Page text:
Selective Attention - Intermediate Low

Lesson Information

Positive Psychology Learning Outcomes

Students will...

  1. identify both the positive and negative effects of selective attention.
  2. practice directing their focus on more mindful habits. 

Language Learning Outcomes

Students will...

  1. listen for specific information.
  2. be able to repeat spoken information.

Materials Needed


Selective attention is the ability to select and process specific information while ignoring irrelevant information. For example, in listening tasks, we listen to specific information and answer the questions accordingly. Selective attention (not focusing on the irrelevant information mentioned in the audio) can help us complete the listening tasks effectively. Also, when we practice selective attention, we are better able to focus our attention on one thing and avoid feeling overwhelmed by the many different events that happen in our lives. Selective attention can increase our well-being since it can potentially help us focus on the positive while leaving the negative aside. Even when we face challenges and obstacles, we can choose to focus on the positive. In this lesson, we will learn about how selective attention, meaning what you decide to focus on, can help your well-being and language learning.

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Activate Background Knowledge

Watch the following video until at least 3:00. If the students want to watch the remainder of the video to see other people’s reactions, that is optional. Before watching the video, ask students to follow the instructions given in the video.

Selective Attention Test 

Ask students to share their responses to the following questions with the class.

Explain to students that distractions may stop us from paying attention to something else. Just like the distractions (so focused on one task) we had while watching the video, we did not notice things that were happening around us.

Activity 1: Speaking

Check students’ understanding of the term “distraction.” Distraction is something that prevents us from giving our attention to something else. Explain to students that distractions are everywhere around us. Ask students to name some and list them on the board.

Ask students to discuss the following picture with a partner. 

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Ask students to answer the following questions with a partner.

Distractions are everywhere. That’s why it is important for us to attend to the right, positive, and important things. 

Activity 2: Listening

Selective attention is something we use in listening all the time; we look for specific information and ignore irrelevant information while listening. 

Activity 3: Speaking

Something that stops us from purposefully paying attention to something is called mindless habit. What are mindless habits? Give a few examples to help students understand what these are exactly.


These are things that you do without any purpose; mindless habits make you not live in the moment. Ask students to complete the following tasks:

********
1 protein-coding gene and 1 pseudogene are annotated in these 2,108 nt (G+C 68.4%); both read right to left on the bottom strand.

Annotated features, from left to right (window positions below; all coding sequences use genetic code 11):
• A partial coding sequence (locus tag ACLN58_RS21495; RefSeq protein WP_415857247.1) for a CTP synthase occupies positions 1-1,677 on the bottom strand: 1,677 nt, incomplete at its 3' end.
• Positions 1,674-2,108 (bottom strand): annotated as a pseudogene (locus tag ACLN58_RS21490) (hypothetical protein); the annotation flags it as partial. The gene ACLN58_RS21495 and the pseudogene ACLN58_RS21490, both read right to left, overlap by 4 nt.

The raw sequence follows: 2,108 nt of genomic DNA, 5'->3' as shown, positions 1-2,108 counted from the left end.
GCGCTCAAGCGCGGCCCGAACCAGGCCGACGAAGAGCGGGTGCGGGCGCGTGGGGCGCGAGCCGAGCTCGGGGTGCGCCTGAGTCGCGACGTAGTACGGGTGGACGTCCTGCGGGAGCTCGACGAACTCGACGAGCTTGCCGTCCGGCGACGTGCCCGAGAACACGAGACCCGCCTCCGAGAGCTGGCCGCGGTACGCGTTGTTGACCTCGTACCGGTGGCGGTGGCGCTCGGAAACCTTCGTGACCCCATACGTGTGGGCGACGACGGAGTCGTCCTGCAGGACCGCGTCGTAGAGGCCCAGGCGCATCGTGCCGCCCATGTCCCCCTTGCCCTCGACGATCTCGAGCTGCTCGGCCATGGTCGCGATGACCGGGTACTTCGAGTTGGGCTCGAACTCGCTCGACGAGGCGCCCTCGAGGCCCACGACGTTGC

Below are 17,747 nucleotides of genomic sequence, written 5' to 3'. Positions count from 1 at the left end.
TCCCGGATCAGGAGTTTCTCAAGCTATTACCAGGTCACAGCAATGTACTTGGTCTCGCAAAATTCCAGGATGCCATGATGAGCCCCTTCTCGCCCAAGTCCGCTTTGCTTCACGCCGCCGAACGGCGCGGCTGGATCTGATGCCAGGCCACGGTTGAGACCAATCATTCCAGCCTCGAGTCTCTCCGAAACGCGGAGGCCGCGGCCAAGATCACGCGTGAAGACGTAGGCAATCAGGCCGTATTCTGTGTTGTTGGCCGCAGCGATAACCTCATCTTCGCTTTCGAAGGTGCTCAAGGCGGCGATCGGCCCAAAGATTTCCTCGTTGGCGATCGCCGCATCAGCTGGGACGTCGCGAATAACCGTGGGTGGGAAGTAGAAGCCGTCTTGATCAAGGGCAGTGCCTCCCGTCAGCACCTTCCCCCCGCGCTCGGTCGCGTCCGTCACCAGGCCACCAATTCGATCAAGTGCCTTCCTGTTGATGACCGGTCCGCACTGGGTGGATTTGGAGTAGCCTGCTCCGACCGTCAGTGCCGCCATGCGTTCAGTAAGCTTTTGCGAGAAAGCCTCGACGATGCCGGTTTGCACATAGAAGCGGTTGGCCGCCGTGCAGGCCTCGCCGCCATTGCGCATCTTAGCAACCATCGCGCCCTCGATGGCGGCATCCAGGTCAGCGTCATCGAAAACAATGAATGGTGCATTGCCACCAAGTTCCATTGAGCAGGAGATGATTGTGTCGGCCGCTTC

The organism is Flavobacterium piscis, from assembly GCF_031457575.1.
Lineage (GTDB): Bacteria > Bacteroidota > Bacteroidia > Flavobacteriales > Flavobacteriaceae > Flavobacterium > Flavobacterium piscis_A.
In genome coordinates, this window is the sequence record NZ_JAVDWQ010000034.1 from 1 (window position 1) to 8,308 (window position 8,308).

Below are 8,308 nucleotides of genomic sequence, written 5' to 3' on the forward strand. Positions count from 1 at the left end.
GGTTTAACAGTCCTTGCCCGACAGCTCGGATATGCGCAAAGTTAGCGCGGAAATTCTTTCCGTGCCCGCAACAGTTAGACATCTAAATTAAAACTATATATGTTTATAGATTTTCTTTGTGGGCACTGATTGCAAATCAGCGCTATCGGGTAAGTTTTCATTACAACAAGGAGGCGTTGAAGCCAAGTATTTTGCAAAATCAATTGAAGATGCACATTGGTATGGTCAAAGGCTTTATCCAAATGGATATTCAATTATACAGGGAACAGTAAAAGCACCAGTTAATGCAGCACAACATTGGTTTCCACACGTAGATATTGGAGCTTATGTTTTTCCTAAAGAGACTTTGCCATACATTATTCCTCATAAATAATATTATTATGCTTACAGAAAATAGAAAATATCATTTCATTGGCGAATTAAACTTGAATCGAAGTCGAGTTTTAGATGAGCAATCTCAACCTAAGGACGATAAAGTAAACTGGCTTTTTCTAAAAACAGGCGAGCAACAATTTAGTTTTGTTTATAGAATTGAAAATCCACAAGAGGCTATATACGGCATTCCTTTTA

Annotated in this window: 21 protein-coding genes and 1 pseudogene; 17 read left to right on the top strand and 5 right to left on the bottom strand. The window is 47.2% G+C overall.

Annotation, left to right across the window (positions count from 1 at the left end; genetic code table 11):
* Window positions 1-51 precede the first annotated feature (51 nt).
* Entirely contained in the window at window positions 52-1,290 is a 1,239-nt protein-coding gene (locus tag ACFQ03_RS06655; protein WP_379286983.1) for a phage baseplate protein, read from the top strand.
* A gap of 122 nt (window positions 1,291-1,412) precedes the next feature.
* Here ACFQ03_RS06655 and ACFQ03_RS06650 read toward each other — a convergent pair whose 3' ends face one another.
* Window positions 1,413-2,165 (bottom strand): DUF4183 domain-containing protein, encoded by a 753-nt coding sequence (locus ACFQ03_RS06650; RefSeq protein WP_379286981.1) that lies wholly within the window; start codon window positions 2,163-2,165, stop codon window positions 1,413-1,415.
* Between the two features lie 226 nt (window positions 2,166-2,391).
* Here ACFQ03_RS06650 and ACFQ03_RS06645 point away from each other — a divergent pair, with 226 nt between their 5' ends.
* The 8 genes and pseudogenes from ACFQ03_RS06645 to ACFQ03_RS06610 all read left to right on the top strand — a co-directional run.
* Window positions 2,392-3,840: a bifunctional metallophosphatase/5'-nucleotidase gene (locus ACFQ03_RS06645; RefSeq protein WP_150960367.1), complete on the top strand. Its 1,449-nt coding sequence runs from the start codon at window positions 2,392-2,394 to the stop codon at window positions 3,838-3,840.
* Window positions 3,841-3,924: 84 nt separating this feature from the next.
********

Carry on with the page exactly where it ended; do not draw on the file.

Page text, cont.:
Setting this kind of goal can help us reduce mindless actions that contribute to negative emotional states, such as seeing bad news on social media and eating mindlessly and regretting it. It can also give us more sense of direction (feeling like we are going somewhere/getting something done) and make us more aware of our actions and states. As we change these mindless habits, we can improve our focus and have better selective attention.

Activity 4: Listening/Speaking

What are other ways we can improve our focus to have better selective attention? There are many ways, and only a few can be practiced in class. We are going to practice selective attention by playing this activity called Domino Storytelling.

Activity 5: Listening

Another activity to practice selective attention is meditation. We are going to listen to a guided meditation. This requires a lot of attention to our own bodies, which is very beneficial to our health and minds. There might be some phrases you don’t understand. Don’t worry about that! We will pause and briefly talk about that when these words come. *Put on subtitles

5 Minute Guided Meditation 


Have students complete the following tasks:

The teacher will follow up on this on Thursday, and they will be invited to share their experiences. 



Play the game telephone. Tell one student a few short sentences and they must focus to remember what was said, then pass on the information to the next student. Have students convey messages relating to selective attention, the reduction of mindless habits, etc.  A teacher might even model by saying something like “Instead of surfing on my phone, I sent uplifting notes to friends” or “I listened to a guided meditation yesterday and tried hard to tune out the noises around me.” 


Discussion question: What does the word concentration mean? Did anyone try to concentrate more this week?  Did you cut out distractions? (*Highlight any comments about dealing with and avoiding distractions.)

Ask students to look at the infographic below and discuss anything they found interesting or surprising from the tips given. Also, have them think about one tip they would like to try this week. Or maybe talk about how doing some of these things makes them feel.

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Follow up on the goals they set on Monday and ask them to share their experiences with a partner, their groups, or the class. Ask them to share how they felt when they replaced a mindless habit/action.


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